Eye drop solutions have come a long way. Not only can we reduce redness, hydrate and get the clear eyes we’ve come to expect with common drugstore eye drops, options for perfecting how our eyes look and see have broadened the possibilities of eye rejuvenation one aesthetically pleasing drop at a time. Here, top aesthetic eye surgeons break down what each of these new, novel drops can do and who they can benefit most.
The Instant Brightener
Lumify Drops ($12) act like a photo filter in real life, giving the whites of your eyes the brightest, most sparkling appearance. “Sometimes not discussed is the aging effect on the eyes that do not have that striking contrast between the color of the to the adjacent white sclera,” explains Boca Raton, FL oculoplastic surgeon Steven Fagien, MD. “The conjunctiva layer of tissue on the surface can become red or even dusky in appearance with age.” Dr. Fagien says the Brimonidine Tartrate in Lumify’s formula, which he notes is both safe and effective, reduces or “constricts” the size of the blood vessels around the visible white area around the eye, giving it a whiter, brighter look.
The “Temporary Eyelift”
“Upneeq is a prescription eyedrop made of oxymetazoline, the active ingredient in Afrin,” explains Woodbury, NY oculoplastic surgeon David Schlessinger, MD. Used to treat ptosis, or upper eyelid drooping. Dr. Schlessinger says the drops work by activating receptors in the upper eyelid muscle. “When the muscle contracts, the upper eyelid can lift by about 2mm, giving a more open, alert look for hours.” While they are safe and easy to use, Dr. Schlessinger stresses they cannot improve the excess skin or fatty tissue of the eyelids. “In some cases, ptosis can be a sign of a serious neurologic disease. It is important that any case of ptosis be evaluated by an oculopastic surgeon prior to being prescribed this eye drop.”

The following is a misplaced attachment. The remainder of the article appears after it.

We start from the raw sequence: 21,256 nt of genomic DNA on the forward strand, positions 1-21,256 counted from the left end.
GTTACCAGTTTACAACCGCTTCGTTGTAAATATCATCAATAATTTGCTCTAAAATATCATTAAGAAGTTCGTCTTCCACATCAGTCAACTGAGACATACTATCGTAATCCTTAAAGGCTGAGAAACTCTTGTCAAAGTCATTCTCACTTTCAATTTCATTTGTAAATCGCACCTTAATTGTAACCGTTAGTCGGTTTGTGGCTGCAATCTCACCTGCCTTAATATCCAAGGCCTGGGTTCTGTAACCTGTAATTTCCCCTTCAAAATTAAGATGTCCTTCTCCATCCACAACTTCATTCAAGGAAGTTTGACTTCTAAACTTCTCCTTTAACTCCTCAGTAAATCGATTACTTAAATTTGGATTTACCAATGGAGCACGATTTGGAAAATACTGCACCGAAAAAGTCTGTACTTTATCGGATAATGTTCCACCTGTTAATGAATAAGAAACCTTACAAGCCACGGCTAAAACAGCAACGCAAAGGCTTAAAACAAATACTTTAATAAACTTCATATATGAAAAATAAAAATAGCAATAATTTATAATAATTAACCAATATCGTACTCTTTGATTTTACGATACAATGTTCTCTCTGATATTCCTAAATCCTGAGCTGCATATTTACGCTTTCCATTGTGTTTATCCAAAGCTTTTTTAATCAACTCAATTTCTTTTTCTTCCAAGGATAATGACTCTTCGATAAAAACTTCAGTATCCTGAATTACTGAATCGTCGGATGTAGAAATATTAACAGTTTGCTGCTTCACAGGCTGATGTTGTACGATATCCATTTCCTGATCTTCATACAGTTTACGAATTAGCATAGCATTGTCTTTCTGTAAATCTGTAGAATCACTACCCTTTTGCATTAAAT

The “Ditch Your Glasses” Drops
Used to reduce blurry vision, the recently FDA-approved Vuity is a drop that can help eliminate the need for glasses for the short sighted. “This is the first FDA-approved drop to treat blurry vision related to age far-sightedness also known as presbyopia,” explains New York City oculoplastic surgeon Irene Gladstein, MD. “The drops work by temporarily narrowing the size of the pupil thus improving visual acuity up close. This is a great option to patients with mild presbyopia and is an alternative to wearing reading glasses or bifocal contact lenses.”
One possible side effect that Dr. Schlessinger notes is a dimming of vision, especially in dimly lit places: “It can also cause headaches and eye discomfort. People wanting to try this drop need to be evaluated by an eye doctor to ensure it’s safe and effective to use.”
“The reality is that none of these drugs should be over-used or abused and are always best to be used ‘as needed’ rather than routinely to reduce any side effects or potential long-term rare consequences,” adds Dr. Fagien.